The Case for Kindness

After reflecting on 30 years of producing In The Hills, editor Signe Ball believes that what holds our community together is the willingness of people to care for other people.

November 27, 2023 | | Editor’s Desk

To recognize our 30th anniversary, each issue this year has included a spread called “In Retrospect,” a selection of past stories, loosely based on themes that have occupied our attention over the last three decades – the environment, aggregates, population growth and the like.

For this instalment, we decided to focus on people. As I sifted through back issues, the focus became sharper. It’s people, of course. But more than that, what holds our community – any healthy community – together is the willingness of people to care for other people.

Adelaide Hoodless founded the Women’s Institutes in 1897, after her baby died from drinking impure milk. She was also a key player in establishing the National Council of Women and the Victorian Order of Nurses.

Adelaide Hoodless founded the Women’s Institutes in 1897, after her baby died from drinking impure milk. She was also a key player in establishing the National Council of Women and the Victorian Order of Nurses.

One of the stories that popped up was a piece by Ken Weber on the history of Women’s Institutes, those mostly rural local organizations of women who have devoted themselves to “home and country” for more than a century. Though now reduced in numbers, local chapters of the WI continue to advocate on behalf of women, children and community well-being.

Ken’s story included a sidebar titled “Words to Live By” – quoting the WI prayer, called “The Mary Stewart Collect.” It caught my attention on this reading as never before. I read it several times. I printed and posted it above my desk. I shared it with family and friends.

It begins: “Keep us, O Lord, from pettiness; let us be large in thought and deed.” It concludes: “And may we strive to touch and know the great human heart, common to us all, and, O Lord, let us not forget to be kind.” (You can read the whole prayer on page 31.)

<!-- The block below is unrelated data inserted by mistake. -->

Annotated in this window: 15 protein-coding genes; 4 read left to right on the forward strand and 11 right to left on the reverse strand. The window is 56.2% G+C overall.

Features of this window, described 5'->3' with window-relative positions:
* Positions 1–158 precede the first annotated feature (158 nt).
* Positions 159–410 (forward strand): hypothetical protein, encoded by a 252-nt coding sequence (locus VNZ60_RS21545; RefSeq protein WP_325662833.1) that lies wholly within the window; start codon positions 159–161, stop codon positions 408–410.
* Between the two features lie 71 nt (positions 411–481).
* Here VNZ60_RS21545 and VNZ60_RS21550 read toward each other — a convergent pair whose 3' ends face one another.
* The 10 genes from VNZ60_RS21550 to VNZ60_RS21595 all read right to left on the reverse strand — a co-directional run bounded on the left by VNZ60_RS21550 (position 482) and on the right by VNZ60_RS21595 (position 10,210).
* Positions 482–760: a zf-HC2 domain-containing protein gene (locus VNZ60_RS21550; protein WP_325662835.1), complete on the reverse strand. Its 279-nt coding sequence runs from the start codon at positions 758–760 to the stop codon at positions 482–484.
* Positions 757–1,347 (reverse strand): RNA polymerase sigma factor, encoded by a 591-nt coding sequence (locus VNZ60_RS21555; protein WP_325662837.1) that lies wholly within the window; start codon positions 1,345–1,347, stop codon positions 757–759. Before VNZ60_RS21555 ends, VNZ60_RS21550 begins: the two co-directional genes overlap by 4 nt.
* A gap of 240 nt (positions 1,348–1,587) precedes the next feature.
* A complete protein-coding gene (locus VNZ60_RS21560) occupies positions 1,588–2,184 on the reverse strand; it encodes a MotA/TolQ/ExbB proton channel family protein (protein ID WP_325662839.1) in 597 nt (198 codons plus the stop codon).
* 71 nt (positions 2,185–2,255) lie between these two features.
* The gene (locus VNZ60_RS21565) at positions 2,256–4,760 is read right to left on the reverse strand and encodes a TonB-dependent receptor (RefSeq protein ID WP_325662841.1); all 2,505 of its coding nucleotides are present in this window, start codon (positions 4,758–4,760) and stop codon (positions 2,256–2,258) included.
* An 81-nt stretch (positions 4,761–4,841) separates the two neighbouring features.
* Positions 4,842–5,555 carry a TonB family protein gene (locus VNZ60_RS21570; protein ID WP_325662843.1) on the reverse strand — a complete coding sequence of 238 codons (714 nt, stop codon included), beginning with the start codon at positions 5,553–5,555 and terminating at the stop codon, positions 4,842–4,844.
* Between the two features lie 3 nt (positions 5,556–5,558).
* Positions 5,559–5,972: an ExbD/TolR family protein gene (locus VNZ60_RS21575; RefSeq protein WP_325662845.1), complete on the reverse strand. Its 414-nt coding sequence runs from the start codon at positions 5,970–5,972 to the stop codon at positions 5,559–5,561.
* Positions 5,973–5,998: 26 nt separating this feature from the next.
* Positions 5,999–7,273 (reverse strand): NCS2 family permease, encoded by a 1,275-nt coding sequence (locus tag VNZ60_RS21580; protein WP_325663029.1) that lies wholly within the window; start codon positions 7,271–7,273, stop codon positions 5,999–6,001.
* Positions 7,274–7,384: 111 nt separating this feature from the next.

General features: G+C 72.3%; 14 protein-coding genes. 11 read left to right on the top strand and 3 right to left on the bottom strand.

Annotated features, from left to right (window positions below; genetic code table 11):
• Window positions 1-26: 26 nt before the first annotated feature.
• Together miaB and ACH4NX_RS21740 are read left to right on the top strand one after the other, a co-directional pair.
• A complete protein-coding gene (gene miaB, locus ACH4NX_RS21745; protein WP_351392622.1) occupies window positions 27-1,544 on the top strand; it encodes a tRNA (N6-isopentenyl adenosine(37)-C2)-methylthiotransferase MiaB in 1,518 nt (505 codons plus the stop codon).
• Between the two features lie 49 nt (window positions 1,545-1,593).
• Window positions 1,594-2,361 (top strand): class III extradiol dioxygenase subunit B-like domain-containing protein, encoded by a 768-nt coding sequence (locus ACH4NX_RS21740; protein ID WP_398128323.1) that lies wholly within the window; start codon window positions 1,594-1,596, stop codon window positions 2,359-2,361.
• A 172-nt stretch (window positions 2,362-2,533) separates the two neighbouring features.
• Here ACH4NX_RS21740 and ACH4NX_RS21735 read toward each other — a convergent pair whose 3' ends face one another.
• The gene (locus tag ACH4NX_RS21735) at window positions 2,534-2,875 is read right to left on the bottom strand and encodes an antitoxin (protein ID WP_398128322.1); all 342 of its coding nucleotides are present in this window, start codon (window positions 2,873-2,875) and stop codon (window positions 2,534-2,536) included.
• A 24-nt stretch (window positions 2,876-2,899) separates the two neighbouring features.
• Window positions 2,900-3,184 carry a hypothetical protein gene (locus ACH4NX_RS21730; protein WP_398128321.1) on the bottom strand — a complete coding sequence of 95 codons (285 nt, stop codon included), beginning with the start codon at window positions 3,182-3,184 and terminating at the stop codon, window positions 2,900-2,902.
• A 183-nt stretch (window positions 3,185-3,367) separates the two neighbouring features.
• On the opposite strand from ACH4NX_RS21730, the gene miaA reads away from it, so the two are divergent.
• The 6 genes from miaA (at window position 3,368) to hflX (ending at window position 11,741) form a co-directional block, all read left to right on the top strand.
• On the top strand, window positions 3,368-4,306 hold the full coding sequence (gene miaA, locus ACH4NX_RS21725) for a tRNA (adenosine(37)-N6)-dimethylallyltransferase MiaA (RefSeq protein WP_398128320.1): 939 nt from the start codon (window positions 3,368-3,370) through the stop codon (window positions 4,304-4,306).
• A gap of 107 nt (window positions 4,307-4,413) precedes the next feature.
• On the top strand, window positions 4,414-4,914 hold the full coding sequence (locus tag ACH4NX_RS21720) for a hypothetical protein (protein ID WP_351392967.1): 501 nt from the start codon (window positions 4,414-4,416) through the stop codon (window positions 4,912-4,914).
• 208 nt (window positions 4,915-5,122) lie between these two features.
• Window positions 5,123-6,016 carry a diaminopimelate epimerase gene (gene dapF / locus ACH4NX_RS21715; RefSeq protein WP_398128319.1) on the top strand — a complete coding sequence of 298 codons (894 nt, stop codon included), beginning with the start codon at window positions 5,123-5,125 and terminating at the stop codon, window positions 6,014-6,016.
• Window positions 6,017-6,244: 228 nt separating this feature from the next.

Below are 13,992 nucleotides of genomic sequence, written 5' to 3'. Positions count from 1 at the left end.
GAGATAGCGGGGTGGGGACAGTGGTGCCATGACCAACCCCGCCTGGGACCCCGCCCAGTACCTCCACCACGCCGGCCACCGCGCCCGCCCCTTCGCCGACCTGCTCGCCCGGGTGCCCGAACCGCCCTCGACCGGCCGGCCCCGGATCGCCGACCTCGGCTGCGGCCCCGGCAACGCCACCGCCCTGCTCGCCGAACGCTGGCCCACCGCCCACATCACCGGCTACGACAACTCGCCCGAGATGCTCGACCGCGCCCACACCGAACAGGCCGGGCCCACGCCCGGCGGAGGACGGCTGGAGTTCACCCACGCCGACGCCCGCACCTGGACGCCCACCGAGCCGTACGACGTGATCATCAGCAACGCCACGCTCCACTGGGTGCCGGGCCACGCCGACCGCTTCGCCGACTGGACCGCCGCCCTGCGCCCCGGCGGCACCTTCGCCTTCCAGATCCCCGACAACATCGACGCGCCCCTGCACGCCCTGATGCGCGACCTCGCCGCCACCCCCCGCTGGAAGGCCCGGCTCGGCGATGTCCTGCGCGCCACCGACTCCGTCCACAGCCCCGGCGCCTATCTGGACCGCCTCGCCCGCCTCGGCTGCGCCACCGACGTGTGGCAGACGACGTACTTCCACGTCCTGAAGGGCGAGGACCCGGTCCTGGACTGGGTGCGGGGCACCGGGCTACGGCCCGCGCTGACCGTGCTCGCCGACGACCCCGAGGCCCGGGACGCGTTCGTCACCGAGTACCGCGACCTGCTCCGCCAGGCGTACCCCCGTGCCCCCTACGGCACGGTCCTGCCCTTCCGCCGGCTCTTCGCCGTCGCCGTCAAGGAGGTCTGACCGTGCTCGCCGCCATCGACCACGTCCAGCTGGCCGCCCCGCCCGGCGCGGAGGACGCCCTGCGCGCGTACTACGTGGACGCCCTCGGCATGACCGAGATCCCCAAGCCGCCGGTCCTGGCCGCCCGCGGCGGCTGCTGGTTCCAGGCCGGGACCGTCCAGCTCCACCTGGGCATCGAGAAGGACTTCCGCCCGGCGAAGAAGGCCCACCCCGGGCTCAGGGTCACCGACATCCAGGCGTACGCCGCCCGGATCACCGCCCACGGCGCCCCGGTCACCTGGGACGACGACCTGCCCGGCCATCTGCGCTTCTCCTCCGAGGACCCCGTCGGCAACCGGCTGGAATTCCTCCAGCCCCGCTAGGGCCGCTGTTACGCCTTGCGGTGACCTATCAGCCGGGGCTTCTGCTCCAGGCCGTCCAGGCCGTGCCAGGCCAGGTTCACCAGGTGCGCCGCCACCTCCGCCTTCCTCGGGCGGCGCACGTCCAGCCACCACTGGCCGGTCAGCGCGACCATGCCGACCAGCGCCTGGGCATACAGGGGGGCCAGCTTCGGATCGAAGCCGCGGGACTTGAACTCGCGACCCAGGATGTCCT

What was so different about reading the prayer now compared with when Ken quoted it in 2009? It was not so very long ago, but 2009 was before runaway fire, drought and flood, before the plague of Covid, before fake news, before Trump, before Israel and Gaza (again), before Putin and Ukraine. It was no golden age back then, all our current troubles were already fomenting, but it does seem that something essential to the human spirit has grown terribly frayed in the past decade and a half, as anger, vitriol and self-righteousness have increasingly dominated of our social discourse.

It’s easy to get caught up in that discourse. It fills our airwaves, our social media. But it divides and weakens us. And as I was reminded going through those past issues, and by the local heroes and other extraordinary people profiled in this issue, it’s not our whole story.

The WI prayer should not be dismissed as Hallmark sentimentality. It is a stark and universal call to human decency, to our better selves. There is seemingly so much we can’t control, but we can remember that the great human heart is common to us all. We can be kind.

About the Author More by Signe Ball

Signe Ball is publisher/editor of In The Hills.

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